Ten best practices for fast-track strategy execution

15 April 2020 Consultancy.eu

As a result of the unprecedented change caused by the coronacrisis, the importance of strategy execution is higher than ever before. But to be effective in this fast paced environment, Chief Strategy Officers need to accelerate their strategic processes and speed up delivery. Jacques Pijl, a partner at Turner, outlines how leaders can realise this much needed hyper strategy execution. 

1. Manage cash flow and reduce costs

The backbone of successful crisis management is safeguarding continuity by means of cash management and timely cost reduction. It’s simple: in a crisis, your sales drop and that reduces your cash flow and your ability to keep operations going. Healthy organisations have sound ratios and buffers, giving them time to change their strategy rather than wait for things to get back to normal. 

2. Redefine crisis management

At some organisations, revenue has dropped by 70% to 100% over the past two weeks. Clearly, regular contingency and crisis management is not going to suffice, and waiting for this storm to ‘blow over’ is not an option. The only right approach is to hope for the best and plan for the worst. An unprecedented crisis requires unprecedented action. 

Ten best practices for fast-track strategy execution

3. Instant Crisis Execution Coalitions (CECs)

To achieve your critical crisis management objectives, you need effective coalitions of people whose feet are all firmly planted in reality and who have skin in the game. These ‘execution coalitions’ must cut through any existing structures with a scope that encapsulates the entire ecosystem.

4. Take a hit

During the crisis, put all options on the table. You might have to consider retracting the wage increase you just promised for 2020. By the same token, the idea of restricting and postponing dividends can no longer be taboo. Be prepared to make hard decisions, and to take a hit, including asking stakeholders such as employees and vendors to also take a hit while maintaining business ethics and a long term view to relationships.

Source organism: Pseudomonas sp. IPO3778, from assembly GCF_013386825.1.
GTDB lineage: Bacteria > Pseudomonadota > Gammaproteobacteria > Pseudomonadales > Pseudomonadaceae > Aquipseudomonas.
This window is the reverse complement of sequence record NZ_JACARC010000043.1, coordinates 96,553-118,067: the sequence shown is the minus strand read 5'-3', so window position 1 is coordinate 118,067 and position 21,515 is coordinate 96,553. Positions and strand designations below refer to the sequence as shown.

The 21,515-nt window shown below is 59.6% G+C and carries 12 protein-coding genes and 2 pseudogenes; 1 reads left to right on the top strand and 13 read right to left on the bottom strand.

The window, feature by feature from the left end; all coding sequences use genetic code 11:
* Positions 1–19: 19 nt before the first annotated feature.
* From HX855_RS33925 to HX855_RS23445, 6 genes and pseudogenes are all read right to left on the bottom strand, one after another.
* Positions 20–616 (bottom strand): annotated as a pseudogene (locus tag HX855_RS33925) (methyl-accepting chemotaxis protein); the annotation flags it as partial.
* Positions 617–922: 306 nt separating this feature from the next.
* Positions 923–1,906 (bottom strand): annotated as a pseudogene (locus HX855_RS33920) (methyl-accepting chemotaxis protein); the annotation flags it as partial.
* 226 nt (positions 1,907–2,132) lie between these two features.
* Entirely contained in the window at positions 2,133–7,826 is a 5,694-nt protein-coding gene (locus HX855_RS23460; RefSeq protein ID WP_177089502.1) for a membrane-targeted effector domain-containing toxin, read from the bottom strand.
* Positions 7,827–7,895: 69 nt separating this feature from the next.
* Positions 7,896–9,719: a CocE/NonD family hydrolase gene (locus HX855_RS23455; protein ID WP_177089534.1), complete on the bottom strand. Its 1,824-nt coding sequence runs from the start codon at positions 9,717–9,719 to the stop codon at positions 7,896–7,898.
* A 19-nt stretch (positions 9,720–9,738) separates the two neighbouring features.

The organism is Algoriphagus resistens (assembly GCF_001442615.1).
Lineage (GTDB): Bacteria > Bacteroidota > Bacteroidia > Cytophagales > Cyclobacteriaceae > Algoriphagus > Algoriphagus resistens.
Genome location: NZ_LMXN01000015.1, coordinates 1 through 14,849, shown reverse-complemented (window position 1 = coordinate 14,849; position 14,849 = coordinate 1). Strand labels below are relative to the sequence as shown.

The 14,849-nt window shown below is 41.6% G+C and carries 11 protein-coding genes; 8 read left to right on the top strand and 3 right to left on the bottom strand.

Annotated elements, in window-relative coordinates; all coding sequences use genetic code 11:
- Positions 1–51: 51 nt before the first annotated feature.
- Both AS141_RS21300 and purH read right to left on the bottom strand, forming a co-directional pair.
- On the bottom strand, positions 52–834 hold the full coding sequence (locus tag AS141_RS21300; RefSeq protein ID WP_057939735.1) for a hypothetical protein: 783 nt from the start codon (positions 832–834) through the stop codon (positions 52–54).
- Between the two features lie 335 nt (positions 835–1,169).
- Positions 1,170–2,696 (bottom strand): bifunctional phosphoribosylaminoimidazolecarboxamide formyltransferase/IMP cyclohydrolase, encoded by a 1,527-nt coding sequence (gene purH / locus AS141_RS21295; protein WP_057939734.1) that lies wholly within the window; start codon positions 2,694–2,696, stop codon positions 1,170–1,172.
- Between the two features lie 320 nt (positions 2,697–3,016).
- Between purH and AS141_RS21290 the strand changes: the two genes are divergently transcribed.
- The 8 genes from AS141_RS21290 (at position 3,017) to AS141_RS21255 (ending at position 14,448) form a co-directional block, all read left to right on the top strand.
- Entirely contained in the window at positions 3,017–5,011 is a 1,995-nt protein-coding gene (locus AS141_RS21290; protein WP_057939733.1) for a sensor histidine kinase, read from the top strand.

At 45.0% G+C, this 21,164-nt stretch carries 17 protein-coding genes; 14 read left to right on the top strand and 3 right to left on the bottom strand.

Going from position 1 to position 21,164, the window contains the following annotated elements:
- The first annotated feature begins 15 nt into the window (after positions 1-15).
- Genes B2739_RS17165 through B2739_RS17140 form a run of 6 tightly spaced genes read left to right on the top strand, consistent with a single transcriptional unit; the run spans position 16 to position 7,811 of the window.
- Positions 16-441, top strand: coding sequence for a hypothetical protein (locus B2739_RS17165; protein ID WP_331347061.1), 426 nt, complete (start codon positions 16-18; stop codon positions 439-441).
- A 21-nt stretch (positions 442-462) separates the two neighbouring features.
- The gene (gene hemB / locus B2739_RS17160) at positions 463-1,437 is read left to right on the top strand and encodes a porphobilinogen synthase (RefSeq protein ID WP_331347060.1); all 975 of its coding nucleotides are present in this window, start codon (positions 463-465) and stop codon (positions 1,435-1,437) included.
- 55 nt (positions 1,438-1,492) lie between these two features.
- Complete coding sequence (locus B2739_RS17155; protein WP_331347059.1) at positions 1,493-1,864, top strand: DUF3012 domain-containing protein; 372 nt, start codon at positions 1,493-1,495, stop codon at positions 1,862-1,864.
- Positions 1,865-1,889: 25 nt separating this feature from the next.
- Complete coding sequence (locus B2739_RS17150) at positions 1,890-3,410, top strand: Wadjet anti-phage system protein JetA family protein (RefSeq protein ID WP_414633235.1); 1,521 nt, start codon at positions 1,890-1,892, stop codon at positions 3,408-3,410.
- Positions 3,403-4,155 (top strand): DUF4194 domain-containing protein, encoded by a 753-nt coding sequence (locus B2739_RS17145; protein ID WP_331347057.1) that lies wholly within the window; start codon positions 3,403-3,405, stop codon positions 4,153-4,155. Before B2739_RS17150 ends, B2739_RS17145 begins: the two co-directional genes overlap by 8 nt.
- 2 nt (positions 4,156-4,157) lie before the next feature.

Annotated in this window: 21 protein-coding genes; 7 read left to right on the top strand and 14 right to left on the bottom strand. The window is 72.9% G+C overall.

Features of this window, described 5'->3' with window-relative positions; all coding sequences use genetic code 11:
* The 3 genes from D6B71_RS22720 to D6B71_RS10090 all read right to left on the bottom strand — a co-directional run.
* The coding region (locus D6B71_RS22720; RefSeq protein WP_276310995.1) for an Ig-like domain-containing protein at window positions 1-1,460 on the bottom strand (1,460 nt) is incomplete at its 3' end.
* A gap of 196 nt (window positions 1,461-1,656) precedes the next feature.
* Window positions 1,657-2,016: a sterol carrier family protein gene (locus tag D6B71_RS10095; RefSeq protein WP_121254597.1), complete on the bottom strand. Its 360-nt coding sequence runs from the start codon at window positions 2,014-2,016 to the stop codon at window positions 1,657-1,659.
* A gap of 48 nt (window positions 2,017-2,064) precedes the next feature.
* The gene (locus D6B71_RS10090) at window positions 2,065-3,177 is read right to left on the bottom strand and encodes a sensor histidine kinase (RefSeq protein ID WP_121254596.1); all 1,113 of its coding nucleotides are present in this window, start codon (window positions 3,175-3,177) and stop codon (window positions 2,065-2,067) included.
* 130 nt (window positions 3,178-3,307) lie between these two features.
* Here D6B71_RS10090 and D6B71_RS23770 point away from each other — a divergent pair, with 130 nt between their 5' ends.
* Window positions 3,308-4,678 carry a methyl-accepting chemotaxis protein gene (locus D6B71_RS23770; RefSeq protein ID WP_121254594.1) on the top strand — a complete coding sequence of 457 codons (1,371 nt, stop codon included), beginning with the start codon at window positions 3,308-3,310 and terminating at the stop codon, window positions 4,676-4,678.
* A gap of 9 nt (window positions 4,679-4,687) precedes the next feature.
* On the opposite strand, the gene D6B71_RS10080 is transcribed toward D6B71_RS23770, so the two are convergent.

5. Execute, don’t debate

Know your position, your options and the possible scenarios. Be prepared to work with incomplete information and to make decisions based on that. 

Determine a clear baseline based on facts, leveraging a data-driven approach. Forecast your sales, cost, margin and cash flow. Determine what measures can be taken to cut costs and preserve liquidity. What is the working capital situation. Key is to stay away from opportunism, and to then prioritise actions. 

Keep your eye not only on the ball, but also on the field. Make short-term decisions based on the best possible picture of how they contribute to your long-term strategy and innovation. But make sure your longer-term appraising doesn’t lead to paralysis. 

6. Digital innovation

Despite the crisis situation, it is important to keep an eye on the key strategic needs of the future. The transition to digital is indisputed, so set up a (dual-track) team with executive powers immediately and empower them to advance the digital agenda.

Everything needs to be digital. This is your point of departure, and there need to be good reasons for making an exception. The success factor is radically changing the paradigm and making digital the norm – so, no gradual, linear change and no neither-fish-nor-fowl approach. 

7. Execution in 72-hour blocks

Modern strategy execution is implemented in blocks, in 6 to 8-week waves. Now, these need to be shortened to 72 hours. Spend 80% of your time on executing these ultra-short blocks, not on discussing the implications of the way you’re handling the crisis.

8. Responsibility and freedom

It are people-centric organisations that will come out of the crisis stronger and more resilient. Give peope the freedom to respond to the crisis, and empower them to make the right decisions. This ‘freedom’ will be repaid, as employee happiness is intrinsically tied to productivity and organisational performance. 

9. Crisis leadership

The first mistake you can make in any crisis – and particularly in this one – is to stay calm and wait too long, to the point where you’ve lost the space to act. In every crisis in the past, this is commonly the mistake that caused the most damage. However, stay in your assigned leadership roles and leverage the power of the leadership team to execute strategy. 

Don’t forget ethics: Employees will consider you as reliable as your behaviour in a crisis. This is not to say that they should like your interventions. That’s a different matter altogether. And, keep communications simple. A ground rule of all times, but one that’s paramount now. You want everyone to be on the same page, especially about the essentials. 

10. Reinventing the wheel ‘on the go’?

Ultimately, the traditional basics of crisis management remain important. So don’t want your time reinventing the wheel in times of crisis. So, leaders are advised to assign someone to refresh their collective memory every few days – there are more than enough sources, including lessons learned from the 2008 global financial crisis.


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